The push up seems simple, but it’s one of the most butchered movements in fitness. We see sagging necks, sagging hips, anterior pelvic titles, depressed scapulae, flaring elbows and elevated shoulders. It’s common to believe the push up is as simple as push off the ground. However, the push requires pelvic and spinal stability to execute it well. Is it your strength holding you back? Lack of body awareness? or simply being lazy?
Here at All Day Fit, we LOVE push ups. Why?
- Requires no equipment
- Huge bang for your buck targeting many muscles groups
- There’s a variation for every level that ranges in all difficulties
The goal = great quality push ups. How you ask? Full body stability + upper body strength. There are 50+ progressions of the Push Up. We’re going to teach you a few key cues so that you can nail down your form and get stronger.
8 Signs of A Great Push Up
- Her body is in a straight line from the head to heels and remains that way for the entire set.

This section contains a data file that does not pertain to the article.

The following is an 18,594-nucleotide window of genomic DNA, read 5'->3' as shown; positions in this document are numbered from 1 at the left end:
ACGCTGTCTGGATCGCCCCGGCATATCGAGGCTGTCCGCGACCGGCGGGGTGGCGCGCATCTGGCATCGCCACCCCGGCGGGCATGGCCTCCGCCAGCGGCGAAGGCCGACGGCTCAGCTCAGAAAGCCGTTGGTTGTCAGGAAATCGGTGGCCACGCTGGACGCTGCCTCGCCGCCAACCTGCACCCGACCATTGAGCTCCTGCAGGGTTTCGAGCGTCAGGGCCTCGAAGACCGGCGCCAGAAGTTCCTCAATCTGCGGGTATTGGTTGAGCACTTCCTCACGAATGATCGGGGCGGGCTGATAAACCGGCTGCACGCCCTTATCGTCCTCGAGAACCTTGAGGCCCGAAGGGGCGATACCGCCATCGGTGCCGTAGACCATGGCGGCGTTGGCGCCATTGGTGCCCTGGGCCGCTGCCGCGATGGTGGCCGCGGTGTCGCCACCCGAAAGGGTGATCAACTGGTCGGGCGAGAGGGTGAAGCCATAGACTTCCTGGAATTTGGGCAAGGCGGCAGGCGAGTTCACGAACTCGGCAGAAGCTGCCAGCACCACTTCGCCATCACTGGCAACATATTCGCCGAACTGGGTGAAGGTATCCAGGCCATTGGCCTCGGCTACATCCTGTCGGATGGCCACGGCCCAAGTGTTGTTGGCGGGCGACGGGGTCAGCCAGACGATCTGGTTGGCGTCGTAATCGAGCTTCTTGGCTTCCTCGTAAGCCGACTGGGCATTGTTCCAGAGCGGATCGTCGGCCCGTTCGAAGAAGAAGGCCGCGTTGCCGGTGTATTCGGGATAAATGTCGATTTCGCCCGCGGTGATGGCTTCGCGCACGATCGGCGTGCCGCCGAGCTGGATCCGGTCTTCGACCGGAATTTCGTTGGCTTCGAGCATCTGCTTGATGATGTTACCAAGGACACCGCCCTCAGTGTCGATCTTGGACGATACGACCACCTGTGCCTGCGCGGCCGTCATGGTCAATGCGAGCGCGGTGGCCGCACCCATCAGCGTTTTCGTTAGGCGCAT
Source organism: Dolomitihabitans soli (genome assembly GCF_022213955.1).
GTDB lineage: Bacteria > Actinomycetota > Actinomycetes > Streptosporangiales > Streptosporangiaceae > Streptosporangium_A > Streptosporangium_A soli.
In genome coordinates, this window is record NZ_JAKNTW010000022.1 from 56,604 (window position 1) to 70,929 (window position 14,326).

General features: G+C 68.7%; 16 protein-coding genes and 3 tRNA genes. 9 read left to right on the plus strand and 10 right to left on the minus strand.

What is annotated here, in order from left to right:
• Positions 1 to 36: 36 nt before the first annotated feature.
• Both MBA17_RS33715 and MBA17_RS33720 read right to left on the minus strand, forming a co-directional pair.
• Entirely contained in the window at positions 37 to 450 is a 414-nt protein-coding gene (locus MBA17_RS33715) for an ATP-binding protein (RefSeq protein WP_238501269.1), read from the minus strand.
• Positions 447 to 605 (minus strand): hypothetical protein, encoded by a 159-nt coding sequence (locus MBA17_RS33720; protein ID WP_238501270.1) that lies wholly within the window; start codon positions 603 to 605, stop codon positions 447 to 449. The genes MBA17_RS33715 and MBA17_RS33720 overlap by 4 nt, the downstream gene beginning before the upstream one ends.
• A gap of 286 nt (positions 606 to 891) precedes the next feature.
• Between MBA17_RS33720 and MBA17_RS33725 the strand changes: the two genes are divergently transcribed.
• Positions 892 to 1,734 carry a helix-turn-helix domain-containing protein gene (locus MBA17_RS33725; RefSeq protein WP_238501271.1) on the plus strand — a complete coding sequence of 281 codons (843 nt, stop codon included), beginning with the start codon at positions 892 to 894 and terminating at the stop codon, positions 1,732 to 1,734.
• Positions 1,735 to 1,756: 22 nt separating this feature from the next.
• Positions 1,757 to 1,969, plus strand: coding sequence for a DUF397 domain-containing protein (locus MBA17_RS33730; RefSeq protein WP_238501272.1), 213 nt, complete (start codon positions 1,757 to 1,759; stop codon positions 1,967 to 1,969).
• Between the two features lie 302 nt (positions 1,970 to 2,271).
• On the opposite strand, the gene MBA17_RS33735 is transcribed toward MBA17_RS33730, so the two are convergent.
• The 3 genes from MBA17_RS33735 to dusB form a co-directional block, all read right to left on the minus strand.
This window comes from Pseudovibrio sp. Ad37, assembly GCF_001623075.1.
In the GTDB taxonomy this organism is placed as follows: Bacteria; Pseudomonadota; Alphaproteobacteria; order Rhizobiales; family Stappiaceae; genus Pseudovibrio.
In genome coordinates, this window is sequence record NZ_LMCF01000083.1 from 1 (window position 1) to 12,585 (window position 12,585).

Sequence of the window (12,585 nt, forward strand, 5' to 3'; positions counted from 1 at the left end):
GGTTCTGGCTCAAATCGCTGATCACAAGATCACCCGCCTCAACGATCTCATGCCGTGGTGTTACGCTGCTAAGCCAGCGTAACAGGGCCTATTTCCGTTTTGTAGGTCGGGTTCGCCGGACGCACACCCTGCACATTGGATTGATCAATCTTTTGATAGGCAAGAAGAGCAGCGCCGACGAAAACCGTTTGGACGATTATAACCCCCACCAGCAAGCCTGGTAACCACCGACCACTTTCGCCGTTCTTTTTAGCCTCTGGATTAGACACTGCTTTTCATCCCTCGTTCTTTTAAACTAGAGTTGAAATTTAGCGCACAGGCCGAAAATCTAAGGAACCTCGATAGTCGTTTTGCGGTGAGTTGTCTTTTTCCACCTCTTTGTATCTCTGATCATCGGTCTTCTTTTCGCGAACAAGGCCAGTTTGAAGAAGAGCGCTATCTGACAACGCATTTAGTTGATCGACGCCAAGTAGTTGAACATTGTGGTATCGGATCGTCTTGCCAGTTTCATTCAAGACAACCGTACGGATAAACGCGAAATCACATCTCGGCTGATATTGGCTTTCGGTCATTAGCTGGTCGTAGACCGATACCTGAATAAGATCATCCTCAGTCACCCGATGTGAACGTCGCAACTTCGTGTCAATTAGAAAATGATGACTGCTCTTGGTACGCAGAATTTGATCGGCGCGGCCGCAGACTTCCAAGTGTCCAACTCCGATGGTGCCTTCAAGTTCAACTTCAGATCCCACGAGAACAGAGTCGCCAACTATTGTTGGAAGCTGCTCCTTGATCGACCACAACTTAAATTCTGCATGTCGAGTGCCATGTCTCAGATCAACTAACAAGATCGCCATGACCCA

- There is no rotation occurring in her pelvis or thorax, or collapsing in the neck, lower back, or hips.
- The shoulders are packed so the shoulder blades are drawn together and down, and they are not collapsing.
- Her body travels in a vertical plane the entire time.
- At the top of the push up, the shoulders, elbows and wrists should be in line.
- At the bottom position of the push up, the elbows should remain over the wrists.
- During the lowering portion of the push up, the elbows should not flare out. They should be kept closer to the body, and at about a 20-40 degree angle depending on the person’s individual anthropometrics and body typing.
- At the bottom of the push up, the elbows should bend to 90 degrees, although going to a greater depth is good if proper form can be maintained, and if the body feels good. While this may seem like a lot of information at first, with practice it will become second nature.